LONG KNOWN FOR BEING NOT QUITE PRO-WOMEN, Cosmopolitan doubled down on their love of gender norms when they unveiled a car for women at the Cosmpolitan FashFest in London. Designed in coordination with Spanish auto manufacturer Seat and dubbed the Seat Mii, the compact — Ha! — car for women comes with “purple or white exterior paint, champagne colored wing mirrors, headlights with an ‘eyeliner shape,’ jeweled wheels and ease of parking.”
As much as I would love to see advertising that didn’t focus on how sexy, wealthy, and well-endowed cars will allegedly make men seem, the Cosmo car for women is a huge step backward. There’s nothing about a woman’s body or health that makes differently designed vehicles a necessity. We can drive, park, and love any car we choose, even if it doesn’t come with bedazzled hubcaps. To suggest otherwise, as Cosmopolitan has done, is offensive.
We live in a world where everything from snack food to shampoo is unnecessarily gendered. Cosmo isn’t the first to use gender-based marketing to sell a gender-neutral product, and they won’t be the last. Here are seven other needlessly gendered things available today.
1. Bic for Her
Bic’s line of pinkwashed pens for women made headlines in 2012, when Ellen Degeneres revealed on her daytime talk show that the company had asked her to be the face of its new brand. Ellen’s rant went viral, and the pen — designed with a “thin barrel to fit a women’s hand” — became the ultimate, relevant example of everything wrong with gender-based marketing.
I’ve covered the smartphone for women here before, but no list of unnecessarily gendered items would be complete without it. The strange, hamburger-meets-UFO shape and peculiar orange and green design made this product enough of an oddity, and might even have brought in a hipster audience looking for an offering that’s not-too-Luddite. Saying it was designed for women’s hands and needs was just icing on the cake.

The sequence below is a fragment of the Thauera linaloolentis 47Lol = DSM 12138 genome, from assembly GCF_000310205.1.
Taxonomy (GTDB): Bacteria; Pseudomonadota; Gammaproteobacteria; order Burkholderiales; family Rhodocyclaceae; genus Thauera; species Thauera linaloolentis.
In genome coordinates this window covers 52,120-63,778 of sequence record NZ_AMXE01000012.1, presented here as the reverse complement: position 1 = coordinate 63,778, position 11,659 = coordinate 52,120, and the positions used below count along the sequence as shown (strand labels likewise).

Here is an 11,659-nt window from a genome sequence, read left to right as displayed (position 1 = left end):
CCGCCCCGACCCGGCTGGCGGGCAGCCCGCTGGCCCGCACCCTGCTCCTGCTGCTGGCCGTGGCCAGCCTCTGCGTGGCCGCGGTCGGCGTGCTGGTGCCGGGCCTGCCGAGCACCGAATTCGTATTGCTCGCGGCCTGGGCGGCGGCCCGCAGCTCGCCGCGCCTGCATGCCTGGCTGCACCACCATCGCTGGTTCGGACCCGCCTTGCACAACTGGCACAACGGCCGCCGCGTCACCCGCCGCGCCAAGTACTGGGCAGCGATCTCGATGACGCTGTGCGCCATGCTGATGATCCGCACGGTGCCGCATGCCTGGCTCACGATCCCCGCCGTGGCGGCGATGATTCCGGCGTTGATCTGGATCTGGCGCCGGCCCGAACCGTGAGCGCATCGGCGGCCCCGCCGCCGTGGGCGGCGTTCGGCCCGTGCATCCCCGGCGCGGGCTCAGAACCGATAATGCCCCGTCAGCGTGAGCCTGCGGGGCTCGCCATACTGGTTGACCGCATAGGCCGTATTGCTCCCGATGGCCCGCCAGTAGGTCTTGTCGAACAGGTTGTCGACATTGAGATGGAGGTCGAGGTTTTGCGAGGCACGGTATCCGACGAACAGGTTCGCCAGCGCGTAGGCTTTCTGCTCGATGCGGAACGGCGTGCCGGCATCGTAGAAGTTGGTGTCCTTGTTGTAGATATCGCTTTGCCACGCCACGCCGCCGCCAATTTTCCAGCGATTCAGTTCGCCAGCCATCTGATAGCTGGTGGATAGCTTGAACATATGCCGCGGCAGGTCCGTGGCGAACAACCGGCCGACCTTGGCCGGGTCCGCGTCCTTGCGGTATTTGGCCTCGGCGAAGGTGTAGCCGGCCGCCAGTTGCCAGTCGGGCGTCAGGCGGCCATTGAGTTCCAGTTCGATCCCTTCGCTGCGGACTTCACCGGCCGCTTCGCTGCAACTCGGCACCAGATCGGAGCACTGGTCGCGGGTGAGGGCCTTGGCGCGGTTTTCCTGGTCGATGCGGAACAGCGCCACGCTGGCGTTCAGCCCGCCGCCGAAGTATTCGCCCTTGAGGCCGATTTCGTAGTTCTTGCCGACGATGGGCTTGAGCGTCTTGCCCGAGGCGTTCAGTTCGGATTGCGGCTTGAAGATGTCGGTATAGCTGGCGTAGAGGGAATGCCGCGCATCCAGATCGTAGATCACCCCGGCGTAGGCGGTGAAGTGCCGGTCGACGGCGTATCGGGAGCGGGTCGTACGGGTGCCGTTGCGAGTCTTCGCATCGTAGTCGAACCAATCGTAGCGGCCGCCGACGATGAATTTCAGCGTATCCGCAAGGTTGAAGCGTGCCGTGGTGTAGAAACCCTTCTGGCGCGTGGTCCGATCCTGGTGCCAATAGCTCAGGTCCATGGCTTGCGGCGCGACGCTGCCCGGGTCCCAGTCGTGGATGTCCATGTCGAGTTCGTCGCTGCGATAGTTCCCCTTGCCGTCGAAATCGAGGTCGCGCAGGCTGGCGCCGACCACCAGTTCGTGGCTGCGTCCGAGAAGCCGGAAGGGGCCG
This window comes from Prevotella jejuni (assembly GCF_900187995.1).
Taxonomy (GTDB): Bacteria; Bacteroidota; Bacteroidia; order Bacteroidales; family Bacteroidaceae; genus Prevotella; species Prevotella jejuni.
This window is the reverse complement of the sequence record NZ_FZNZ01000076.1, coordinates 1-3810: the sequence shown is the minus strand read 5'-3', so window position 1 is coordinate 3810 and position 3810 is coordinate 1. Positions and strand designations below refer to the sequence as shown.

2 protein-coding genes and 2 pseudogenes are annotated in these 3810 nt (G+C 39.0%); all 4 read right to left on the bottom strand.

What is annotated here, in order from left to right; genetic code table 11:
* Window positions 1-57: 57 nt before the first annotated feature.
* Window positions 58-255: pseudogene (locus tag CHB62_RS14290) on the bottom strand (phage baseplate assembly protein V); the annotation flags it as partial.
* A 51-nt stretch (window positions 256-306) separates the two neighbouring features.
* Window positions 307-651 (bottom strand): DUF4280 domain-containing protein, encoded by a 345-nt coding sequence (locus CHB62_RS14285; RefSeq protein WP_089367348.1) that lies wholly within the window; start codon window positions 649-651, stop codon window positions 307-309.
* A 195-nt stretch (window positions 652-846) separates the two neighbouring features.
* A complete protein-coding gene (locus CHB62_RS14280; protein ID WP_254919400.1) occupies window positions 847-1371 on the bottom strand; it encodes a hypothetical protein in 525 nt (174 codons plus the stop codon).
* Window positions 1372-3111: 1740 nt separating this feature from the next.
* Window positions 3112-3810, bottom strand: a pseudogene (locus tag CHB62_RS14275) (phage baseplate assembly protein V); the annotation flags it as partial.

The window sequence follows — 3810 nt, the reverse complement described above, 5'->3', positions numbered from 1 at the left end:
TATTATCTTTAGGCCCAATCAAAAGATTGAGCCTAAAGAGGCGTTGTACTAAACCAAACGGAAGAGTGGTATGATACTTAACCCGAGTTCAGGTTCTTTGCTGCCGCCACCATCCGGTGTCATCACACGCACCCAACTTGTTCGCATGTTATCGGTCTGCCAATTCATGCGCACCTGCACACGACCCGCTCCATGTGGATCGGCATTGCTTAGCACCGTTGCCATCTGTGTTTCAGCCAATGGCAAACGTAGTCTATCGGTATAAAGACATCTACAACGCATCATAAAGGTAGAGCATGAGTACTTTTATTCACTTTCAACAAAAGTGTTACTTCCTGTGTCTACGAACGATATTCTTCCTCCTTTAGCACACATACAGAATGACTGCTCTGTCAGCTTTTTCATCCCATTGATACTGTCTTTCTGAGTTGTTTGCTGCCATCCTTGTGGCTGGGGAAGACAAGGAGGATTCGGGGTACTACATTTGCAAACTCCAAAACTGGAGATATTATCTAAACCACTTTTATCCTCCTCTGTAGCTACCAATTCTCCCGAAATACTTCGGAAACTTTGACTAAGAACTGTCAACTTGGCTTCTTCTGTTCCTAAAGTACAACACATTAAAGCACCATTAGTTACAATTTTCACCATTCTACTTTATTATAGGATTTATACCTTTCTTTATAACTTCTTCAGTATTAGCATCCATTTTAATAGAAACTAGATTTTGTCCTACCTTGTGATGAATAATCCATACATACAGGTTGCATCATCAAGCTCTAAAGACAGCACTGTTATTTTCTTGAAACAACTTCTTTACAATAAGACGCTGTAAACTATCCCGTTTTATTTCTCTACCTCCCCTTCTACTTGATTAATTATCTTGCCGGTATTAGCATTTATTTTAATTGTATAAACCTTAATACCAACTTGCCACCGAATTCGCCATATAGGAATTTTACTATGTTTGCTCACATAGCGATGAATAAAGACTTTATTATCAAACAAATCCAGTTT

3. Hammers and Other Tools
We’ve all seen the pink toolbox — complete with pink-handled hammers, screwdrivers, and pliers — sitting in a friend’s bedroom with the tags still on. That she wanted pink tools doesn’t bother me, but that she paid a significant markup for shoddy “women’s” tools? That one always stings.
You can purchase any home-repair tool in pink these days, even if it requires a drop cord and goes whirr. But, like many pink-taxed items, these gender-marketed tools have few differences from their “male” counterparts, save for an inflated price tag and inferior craftsmanship.
4. Razors, Deodorant, and Other Pink Tax Items
Speaking of the pink tax, I would be remiss if I left toiletries off of this list. Women’s razors, deodorant, soaps, shampoos, and other personal care items are nearly identical to similar products for men, but come at a 20-percent markup.
If you’re aware of the pink tax, and are willing to pay a few dollars more for vanilla- and lavender-scented products, there’s nothing inherently wrong with your choice. If, however, you’d like to stick it to companies that engage in gender-based marketing and discriminatory pricing practices, buy men’s toiletries instead.
5. Ear Plugs
Ears might be an erogenous zone for both sexes, but they’re not a secondary sex characteristic. There’s no reason on earth for companies to produce ear plugs “for women” and “for men,” but that hasn’t stopped them yet. A Google search for “ear plugs for women” finds two major brands, Hearos and Howard Leight, both of which are sold at Amazon. Additionally, Walgreens offers a woman-labeled line of ear plugs from their store brand.
Products like these are marketed as being “soft” and having “rejuvenating” properties, but — unless they come with paid vacation — there’s nothing to suggest that they’re any more or less sleep-inducing than similar offerings for men. Consider ear plugs for women one more unnecessarily gendered thing you can pass on without feeling guilty about it.
Yes, not even candy is safe from aggressive, gender-based marketing. Trader Joe’s offers different “barks” for “cowboys” and “cowgirls.” Mrs Rogers brand sprinkles come in “boys” and “pretty pink” varieties. And, although it’s not technically a candy, there’s the Bronut: definitive evidence that not even dessert is safe from fragile masculinity.
7. Children’s Clothes and Toys
Repeat after me. There is no reason to gender children’s products.
Look, the only question you should be asking yourself when you buy kids’ toys and clothes is: How long will this last before the child outgrows/ruins/breaks it, and is that amount of time worth the price?
The fact is that boys’ clothes, just like men’s, are made from sturdier and warmer materials than girls’ and women’s, due to economic and fashion-culture factors. That doesn’t mean girls’ clothes are bad or worthless, however, and if a child wants to wear a sparkly pink tutu, buy the damn tutu.